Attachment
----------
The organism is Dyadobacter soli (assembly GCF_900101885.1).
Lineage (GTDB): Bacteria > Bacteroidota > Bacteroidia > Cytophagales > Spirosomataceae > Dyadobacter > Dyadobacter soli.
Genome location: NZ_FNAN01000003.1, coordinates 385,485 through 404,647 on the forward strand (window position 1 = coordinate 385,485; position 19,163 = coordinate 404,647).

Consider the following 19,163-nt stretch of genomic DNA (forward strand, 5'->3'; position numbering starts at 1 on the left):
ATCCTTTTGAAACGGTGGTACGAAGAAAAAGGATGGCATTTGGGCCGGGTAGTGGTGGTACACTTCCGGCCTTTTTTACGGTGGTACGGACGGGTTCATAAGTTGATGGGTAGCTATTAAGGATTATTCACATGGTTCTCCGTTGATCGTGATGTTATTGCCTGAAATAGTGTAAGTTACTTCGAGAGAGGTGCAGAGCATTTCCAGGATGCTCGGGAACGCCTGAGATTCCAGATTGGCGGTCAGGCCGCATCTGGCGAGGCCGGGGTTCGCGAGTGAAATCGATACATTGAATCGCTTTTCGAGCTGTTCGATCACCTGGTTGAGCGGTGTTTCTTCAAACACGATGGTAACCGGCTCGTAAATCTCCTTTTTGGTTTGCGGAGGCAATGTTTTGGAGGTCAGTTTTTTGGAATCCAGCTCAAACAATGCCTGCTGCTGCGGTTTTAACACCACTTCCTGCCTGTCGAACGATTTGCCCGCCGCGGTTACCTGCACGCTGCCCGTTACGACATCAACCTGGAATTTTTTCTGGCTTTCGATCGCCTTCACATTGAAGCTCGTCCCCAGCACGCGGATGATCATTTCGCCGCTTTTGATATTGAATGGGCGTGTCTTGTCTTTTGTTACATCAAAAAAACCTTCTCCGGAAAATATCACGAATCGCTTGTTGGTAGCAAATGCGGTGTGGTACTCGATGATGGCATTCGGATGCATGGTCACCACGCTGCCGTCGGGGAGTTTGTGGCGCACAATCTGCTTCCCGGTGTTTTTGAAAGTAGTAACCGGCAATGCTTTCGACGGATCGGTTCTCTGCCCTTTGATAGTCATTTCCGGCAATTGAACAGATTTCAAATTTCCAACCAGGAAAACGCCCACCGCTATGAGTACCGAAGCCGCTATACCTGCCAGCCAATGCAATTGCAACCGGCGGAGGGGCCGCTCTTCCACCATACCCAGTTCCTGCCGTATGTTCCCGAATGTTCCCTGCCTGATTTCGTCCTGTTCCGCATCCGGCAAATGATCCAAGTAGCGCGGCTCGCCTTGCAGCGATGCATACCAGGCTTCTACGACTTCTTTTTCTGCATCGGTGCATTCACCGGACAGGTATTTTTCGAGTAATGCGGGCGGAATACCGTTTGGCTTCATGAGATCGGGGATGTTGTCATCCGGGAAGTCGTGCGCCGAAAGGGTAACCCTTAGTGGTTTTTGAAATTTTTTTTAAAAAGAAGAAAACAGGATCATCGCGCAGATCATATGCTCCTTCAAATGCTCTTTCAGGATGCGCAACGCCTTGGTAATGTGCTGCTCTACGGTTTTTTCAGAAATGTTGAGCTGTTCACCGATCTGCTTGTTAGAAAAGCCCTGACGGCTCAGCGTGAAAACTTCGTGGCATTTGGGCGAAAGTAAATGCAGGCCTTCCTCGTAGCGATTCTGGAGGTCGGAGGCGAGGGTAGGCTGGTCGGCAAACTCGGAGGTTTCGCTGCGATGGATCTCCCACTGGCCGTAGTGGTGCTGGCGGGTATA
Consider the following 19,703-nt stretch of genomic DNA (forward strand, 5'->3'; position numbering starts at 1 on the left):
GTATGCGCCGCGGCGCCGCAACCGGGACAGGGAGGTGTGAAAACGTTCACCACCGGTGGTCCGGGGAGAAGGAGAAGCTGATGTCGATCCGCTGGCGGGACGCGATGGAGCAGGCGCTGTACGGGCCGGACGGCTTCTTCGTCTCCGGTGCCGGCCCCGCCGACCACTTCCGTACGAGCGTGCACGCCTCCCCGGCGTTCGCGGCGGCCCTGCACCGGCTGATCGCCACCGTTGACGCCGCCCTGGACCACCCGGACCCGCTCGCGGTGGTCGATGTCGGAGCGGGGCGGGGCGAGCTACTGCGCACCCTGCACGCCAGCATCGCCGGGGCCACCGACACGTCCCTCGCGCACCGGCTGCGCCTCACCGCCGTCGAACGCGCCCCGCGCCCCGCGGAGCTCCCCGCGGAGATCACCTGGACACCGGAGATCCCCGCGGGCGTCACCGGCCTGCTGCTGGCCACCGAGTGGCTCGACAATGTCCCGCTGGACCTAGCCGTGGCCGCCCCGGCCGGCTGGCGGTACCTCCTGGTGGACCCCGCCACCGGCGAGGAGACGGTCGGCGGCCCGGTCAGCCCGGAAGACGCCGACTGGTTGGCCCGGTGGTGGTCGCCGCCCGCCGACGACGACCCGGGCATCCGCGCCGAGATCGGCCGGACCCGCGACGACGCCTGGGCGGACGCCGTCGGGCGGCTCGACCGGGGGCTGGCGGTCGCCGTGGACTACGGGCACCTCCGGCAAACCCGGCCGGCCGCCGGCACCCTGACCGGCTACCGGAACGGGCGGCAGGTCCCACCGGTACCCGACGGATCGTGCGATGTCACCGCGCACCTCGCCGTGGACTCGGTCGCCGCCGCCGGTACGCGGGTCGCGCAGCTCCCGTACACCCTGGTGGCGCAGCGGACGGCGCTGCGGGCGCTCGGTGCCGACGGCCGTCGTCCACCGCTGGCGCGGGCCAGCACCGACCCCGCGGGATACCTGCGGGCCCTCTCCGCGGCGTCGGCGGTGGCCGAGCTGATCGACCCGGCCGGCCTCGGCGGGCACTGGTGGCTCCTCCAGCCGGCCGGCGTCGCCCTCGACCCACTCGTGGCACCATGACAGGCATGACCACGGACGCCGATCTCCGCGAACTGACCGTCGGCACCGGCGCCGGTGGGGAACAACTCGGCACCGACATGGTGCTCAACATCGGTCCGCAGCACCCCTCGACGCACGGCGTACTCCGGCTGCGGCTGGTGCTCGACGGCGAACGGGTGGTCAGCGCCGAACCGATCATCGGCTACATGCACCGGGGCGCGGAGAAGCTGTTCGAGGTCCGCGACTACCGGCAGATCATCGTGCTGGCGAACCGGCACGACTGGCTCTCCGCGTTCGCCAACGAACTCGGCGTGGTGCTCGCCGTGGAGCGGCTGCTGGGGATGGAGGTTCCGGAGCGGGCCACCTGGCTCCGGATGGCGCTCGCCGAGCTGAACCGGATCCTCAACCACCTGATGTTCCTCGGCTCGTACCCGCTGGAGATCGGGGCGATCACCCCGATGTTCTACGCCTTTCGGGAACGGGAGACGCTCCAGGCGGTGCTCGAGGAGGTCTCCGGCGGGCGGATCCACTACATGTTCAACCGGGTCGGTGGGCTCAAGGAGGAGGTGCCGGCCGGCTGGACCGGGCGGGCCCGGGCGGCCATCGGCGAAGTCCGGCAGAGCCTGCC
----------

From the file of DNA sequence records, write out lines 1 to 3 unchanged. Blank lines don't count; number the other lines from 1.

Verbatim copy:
The organism is Dyadobacter soli (assembly GCF_900101885.1).
Lineage (GTDB): Bacteria > Bacteroidota > Bacteroidia > Cytophagales > Spirosomataceae > Dyadobacter > Dyadobacter soli.
Genome location: NZ_FNAN01000003.1, coordinates 385,485 through 404,647 on the forward strand (window position 1 = coordinate 385,485; position 19,163 = coordinate 404,647).